Appendix 10: "How Can we Observe the Sala Prayers by Following the Quran Alone?"

"How can we observe the Sala prayers by following the Quran alone?" is a favorite question among the adherents of Sunni and Shiite sects who follow derivative texts, religious instruction, teachings and laws, all of which were authored by men. With this question, both sects try to justify the necessity and proliferation of contradictory sectarian teachings, medieval Arab culture, oppressive laws filled with numerous prohibitions and regulations--all falsely attributed to God and His prophet. Perhaps, the best answer for those who direct that question is the following:

If you are expecting the intercession of Muhammad and many other saints, if you are associating your religious leaders as partners to God in authoring your religion, justifying authoritarian regimes, violating women's rights and putting them in black sacks, showing no tolerance for the expression of opposing ideas and cultures, justifying the punishment of stoning to death for adulterers, adhering to numerous superstitions, entering the restroom with left foot, forcing your child to eat with right hand, prohibiting music and visual arts….. In short, if you are condemning yourself and your society to a backward and miserable life just because you learn from those sectarian sources how to bend your belly or where to put your hands, then it is better for you not to pray at all. Such a prayer (more accurately, physical exercise), is not worth exchanging monotheism with polytheism, reason with ignorance, light with darkness, peace with conflicts, universalism with tribalism, progress with regression.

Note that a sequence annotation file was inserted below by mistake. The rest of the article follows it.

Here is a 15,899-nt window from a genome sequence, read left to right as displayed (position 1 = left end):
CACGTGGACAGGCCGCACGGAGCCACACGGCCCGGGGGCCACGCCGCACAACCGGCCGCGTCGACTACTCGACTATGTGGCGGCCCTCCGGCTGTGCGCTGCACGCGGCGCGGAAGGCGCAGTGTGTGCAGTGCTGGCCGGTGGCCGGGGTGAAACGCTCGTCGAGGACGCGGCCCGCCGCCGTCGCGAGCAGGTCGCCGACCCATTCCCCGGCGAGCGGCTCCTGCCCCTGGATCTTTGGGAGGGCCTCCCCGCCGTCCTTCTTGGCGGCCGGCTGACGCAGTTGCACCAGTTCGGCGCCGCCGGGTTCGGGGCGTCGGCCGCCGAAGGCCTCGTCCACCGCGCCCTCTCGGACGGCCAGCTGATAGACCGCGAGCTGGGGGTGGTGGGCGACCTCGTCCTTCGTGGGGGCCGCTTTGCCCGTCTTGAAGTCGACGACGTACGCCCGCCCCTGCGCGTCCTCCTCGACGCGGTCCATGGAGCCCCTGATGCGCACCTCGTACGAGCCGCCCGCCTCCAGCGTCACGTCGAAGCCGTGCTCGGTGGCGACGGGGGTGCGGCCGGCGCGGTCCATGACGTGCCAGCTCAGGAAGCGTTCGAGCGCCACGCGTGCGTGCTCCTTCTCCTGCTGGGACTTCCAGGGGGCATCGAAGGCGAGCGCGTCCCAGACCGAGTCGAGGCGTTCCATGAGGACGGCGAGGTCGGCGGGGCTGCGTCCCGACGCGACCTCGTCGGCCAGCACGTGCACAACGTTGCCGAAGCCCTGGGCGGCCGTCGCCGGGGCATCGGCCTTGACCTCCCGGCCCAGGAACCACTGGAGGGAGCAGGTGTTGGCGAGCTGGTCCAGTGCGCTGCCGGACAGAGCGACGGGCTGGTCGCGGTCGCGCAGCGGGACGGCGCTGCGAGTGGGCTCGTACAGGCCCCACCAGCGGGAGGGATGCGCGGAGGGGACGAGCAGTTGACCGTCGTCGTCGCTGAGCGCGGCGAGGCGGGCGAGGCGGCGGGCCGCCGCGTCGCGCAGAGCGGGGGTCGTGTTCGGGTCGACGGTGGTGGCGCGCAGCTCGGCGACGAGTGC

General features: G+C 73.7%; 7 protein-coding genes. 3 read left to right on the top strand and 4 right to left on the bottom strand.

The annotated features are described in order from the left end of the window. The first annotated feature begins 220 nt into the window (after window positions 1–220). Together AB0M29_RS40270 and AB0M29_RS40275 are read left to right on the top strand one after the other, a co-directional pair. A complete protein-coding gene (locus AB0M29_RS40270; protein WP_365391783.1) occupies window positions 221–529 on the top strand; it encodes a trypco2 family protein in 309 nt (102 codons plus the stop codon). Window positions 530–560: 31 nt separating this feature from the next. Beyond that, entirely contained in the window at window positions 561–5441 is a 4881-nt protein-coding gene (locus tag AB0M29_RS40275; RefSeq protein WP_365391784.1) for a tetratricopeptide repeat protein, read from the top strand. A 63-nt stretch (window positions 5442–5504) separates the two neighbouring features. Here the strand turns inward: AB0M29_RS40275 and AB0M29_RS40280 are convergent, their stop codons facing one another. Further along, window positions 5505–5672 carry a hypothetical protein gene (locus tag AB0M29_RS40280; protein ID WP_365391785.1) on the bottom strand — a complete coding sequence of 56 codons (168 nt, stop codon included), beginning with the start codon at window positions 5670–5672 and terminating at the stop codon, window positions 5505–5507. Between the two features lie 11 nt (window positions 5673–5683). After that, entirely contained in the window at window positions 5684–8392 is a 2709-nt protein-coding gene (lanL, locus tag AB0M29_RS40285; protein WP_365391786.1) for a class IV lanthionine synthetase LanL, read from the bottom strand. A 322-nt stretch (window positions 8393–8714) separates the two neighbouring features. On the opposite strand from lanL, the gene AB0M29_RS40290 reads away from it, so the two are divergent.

But, this answer may not be able to wake them up and save them from the cobwebs of clergymen. They will still challenge us to produce a manual for prayer. How and how many times to bow, where and how to put their hands, what to do with their fingers, where and how to stand on their feet, etc. For many adherents of Sunni or Shiite sects, the question is just an excuse to avoid the pain of reforming themselves. They know that the Quran does not provide extensive explanation on every itsy bitsy spiders crawling in their minds. So, the question is usually asked in a rhetorical sense: "You cannot find in the Quran how many times to bow and prostrate, or how to hold my index or pinki finger in Sala prayer, so I will continue following all those volumes of contradictory books filled with silly stories and outrageous instructions!"